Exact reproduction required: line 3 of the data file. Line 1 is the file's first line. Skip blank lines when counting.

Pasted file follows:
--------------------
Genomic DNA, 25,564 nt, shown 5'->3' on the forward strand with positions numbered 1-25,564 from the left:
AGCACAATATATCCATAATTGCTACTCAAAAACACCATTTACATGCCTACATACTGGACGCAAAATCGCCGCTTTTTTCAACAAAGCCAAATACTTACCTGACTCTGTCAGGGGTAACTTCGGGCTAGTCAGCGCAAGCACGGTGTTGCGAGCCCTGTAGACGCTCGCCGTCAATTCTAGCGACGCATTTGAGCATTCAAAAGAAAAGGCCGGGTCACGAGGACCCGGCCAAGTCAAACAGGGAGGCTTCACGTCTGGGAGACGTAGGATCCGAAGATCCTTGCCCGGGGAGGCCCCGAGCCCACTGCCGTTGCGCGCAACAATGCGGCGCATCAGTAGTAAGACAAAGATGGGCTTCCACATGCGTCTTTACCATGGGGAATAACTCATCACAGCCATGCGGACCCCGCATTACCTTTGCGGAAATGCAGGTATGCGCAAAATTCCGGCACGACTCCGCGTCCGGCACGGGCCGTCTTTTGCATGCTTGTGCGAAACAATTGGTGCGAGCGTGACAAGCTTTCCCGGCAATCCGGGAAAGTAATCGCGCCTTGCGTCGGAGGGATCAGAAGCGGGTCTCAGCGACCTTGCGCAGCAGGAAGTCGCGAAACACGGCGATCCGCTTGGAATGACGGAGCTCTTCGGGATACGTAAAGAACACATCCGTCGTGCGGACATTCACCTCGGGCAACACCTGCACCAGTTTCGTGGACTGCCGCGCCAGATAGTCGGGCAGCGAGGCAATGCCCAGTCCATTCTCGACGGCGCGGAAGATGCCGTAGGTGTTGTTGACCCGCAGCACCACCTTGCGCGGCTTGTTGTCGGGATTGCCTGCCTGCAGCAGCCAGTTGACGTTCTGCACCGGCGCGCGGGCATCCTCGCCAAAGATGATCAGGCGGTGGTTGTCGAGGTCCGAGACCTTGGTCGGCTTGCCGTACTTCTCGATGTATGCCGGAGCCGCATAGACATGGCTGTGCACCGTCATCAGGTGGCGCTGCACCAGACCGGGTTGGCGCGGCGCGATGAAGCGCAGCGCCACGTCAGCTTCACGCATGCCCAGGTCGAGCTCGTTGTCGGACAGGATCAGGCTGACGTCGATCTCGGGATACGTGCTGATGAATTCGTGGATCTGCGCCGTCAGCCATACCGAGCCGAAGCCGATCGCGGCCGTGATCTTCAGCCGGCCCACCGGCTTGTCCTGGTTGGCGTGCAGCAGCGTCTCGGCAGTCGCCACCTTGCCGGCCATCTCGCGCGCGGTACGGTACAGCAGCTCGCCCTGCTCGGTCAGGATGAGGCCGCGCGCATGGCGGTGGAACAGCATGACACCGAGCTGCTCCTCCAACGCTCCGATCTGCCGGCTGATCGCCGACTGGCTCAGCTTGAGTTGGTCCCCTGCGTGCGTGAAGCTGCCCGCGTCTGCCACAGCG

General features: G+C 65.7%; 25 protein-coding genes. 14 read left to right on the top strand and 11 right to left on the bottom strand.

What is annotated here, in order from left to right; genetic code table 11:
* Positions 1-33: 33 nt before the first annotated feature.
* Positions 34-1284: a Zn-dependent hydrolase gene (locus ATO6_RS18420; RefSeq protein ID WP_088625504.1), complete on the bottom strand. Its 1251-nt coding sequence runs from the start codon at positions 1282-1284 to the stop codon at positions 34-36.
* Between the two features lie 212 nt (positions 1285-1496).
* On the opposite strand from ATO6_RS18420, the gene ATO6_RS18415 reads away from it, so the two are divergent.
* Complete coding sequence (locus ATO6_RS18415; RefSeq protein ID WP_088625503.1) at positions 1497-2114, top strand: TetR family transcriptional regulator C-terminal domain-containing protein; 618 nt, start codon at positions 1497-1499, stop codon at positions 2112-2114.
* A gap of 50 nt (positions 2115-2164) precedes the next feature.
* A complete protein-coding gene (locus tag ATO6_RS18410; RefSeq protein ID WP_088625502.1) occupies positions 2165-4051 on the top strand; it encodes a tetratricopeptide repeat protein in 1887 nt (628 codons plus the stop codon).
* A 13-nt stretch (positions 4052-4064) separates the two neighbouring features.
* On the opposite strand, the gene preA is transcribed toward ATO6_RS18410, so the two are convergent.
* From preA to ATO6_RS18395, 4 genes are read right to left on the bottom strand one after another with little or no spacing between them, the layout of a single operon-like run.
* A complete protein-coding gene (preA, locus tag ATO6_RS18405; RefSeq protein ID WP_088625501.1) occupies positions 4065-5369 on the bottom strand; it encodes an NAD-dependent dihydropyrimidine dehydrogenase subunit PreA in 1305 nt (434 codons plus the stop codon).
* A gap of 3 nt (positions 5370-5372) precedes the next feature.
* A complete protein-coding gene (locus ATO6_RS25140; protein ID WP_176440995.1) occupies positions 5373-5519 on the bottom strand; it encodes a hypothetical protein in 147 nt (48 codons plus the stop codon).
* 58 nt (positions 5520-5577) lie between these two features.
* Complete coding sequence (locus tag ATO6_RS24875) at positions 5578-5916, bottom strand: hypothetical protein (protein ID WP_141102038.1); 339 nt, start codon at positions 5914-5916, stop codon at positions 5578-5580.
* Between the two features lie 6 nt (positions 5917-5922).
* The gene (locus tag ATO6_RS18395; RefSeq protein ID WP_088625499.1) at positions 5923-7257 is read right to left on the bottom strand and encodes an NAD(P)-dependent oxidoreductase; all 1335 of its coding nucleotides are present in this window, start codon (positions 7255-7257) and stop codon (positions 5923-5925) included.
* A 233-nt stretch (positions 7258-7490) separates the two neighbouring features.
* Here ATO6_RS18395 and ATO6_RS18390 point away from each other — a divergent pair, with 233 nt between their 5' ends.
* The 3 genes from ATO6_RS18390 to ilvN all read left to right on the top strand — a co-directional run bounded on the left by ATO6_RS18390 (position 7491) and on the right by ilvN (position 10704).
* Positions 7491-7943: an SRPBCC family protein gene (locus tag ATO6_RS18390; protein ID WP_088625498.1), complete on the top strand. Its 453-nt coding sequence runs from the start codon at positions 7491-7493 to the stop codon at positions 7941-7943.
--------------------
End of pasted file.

General features: G+C 65.7%; 25 protein-coding genes. 14 read left to right on the top strand and 11 right to left on the bottom strand.